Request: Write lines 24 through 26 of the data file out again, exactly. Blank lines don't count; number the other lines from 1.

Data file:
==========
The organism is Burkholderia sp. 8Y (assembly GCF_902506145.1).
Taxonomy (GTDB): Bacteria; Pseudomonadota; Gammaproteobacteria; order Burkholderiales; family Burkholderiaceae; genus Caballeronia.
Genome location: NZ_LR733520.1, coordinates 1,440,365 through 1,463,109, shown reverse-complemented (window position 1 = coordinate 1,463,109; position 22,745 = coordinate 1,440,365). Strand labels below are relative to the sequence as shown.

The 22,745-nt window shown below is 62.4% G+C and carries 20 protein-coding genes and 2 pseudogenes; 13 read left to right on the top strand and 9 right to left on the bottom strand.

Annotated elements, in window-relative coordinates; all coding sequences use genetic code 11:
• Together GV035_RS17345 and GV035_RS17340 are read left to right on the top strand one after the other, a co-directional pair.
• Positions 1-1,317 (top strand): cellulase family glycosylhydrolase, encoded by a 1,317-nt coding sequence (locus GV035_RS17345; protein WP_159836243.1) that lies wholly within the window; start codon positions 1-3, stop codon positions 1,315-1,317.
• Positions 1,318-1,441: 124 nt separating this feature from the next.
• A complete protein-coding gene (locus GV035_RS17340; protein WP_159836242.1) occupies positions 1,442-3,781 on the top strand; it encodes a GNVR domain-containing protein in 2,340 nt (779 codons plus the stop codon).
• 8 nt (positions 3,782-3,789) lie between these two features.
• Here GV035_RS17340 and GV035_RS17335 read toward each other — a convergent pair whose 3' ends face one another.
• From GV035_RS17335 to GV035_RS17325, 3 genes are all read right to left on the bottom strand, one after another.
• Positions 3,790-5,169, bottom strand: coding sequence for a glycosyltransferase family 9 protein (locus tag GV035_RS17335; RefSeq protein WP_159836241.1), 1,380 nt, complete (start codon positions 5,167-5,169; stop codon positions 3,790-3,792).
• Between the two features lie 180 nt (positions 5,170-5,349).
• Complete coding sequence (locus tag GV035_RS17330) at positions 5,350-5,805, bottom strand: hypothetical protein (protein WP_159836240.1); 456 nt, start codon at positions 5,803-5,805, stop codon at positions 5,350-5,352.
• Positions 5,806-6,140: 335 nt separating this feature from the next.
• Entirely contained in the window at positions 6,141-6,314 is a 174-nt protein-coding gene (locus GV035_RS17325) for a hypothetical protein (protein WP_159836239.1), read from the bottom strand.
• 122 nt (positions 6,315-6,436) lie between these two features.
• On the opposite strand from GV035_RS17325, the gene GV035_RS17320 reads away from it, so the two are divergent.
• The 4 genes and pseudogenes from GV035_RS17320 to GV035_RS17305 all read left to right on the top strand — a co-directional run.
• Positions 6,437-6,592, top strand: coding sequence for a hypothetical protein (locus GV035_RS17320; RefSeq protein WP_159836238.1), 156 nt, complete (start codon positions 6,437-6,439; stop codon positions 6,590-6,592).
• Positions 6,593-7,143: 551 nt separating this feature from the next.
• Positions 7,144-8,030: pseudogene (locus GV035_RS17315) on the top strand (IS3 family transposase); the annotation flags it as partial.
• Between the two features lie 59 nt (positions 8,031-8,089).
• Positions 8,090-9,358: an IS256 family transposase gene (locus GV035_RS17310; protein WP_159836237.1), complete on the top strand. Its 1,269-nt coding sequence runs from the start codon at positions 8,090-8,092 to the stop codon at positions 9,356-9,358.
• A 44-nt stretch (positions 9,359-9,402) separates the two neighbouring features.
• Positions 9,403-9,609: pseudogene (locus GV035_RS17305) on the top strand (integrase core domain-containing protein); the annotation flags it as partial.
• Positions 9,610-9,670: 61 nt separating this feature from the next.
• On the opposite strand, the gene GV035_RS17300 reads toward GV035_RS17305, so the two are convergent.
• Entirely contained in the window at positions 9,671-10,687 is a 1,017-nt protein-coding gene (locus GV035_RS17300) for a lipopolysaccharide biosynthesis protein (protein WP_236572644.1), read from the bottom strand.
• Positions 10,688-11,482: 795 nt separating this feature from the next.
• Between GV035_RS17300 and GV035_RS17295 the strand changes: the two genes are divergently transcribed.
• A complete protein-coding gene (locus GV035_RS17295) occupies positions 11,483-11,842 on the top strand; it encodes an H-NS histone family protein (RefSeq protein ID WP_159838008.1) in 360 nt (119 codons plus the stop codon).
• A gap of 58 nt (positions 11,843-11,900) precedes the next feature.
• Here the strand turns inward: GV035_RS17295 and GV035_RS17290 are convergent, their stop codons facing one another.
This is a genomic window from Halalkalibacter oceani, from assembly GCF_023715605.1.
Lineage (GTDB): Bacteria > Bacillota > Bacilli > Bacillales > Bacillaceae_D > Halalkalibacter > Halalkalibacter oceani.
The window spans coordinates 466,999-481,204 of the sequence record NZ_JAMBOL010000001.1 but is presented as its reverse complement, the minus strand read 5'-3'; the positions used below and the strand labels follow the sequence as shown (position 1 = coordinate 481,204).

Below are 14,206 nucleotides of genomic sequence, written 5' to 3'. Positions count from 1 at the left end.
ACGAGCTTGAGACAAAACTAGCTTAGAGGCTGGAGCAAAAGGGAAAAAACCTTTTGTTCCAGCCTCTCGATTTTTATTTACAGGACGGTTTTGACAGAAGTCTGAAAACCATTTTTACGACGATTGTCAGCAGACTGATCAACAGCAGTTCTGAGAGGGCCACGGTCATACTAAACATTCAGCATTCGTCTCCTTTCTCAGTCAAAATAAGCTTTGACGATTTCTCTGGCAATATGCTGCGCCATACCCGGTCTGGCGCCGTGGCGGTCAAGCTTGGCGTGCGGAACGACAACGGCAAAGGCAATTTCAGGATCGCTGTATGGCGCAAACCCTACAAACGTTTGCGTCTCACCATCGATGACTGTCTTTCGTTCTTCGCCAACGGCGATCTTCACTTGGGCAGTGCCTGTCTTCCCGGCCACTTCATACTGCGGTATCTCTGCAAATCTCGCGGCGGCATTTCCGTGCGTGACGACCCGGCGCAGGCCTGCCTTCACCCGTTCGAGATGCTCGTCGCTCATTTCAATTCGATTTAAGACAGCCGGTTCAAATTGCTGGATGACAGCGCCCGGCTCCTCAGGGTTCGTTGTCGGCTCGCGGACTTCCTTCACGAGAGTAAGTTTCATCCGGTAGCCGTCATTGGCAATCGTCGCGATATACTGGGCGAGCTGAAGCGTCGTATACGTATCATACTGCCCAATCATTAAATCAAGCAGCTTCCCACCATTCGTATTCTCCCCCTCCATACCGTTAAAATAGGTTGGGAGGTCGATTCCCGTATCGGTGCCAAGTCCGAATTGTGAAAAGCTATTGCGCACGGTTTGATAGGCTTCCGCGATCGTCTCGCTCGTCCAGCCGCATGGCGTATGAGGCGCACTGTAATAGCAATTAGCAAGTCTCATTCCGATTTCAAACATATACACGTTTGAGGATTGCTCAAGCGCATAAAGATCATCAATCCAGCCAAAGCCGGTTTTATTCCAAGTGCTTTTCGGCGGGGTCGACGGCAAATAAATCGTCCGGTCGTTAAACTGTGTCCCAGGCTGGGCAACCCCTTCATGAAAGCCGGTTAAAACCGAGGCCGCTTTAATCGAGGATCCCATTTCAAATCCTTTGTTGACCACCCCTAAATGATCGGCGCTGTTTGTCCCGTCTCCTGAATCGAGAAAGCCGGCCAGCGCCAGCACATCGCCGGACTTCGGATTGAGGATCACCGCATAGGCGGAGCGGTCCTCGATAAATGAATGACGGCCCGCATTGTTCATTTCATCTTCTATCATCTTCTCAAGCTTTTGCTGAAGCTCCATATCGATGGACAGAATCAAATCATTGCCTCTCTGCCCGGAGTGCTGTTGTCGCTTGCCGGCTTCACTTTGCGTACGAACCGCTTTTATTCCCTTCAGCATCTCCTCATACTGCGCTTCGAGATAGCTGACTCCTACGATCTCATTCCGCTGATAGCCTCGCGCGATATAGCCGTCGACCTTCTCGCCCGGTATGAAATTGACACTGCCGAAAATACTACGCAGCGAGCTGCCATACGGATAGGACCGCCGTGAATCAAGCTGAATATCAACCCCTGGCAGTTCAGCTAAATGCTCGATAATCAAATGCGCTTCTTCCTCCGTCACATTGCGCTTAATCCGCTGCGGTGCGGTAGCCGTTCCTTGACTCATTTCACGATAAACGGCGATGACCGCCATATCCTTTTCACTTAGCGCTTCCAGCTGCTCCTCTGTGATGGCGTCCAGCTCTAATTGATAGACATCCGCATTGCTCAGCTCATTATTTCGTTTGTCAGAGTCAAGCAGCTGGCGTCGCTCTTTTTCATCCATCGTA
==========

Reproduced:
• Between the two features lie 59 nt (positions 8,031-8,089).
• Positions 8,090-9,358: an IS256 family transposase gene (locus GV035_RS17310; protein WP_159836237.1), complete on the top strand. Its 1,269-nt coding sequence runs from the start codon at positions 8,090-8,092 to the stop codon at positions 9,356-9,358.
• A 44-nt stretch (positions 9,359-9,402) separates the two neighbouring features.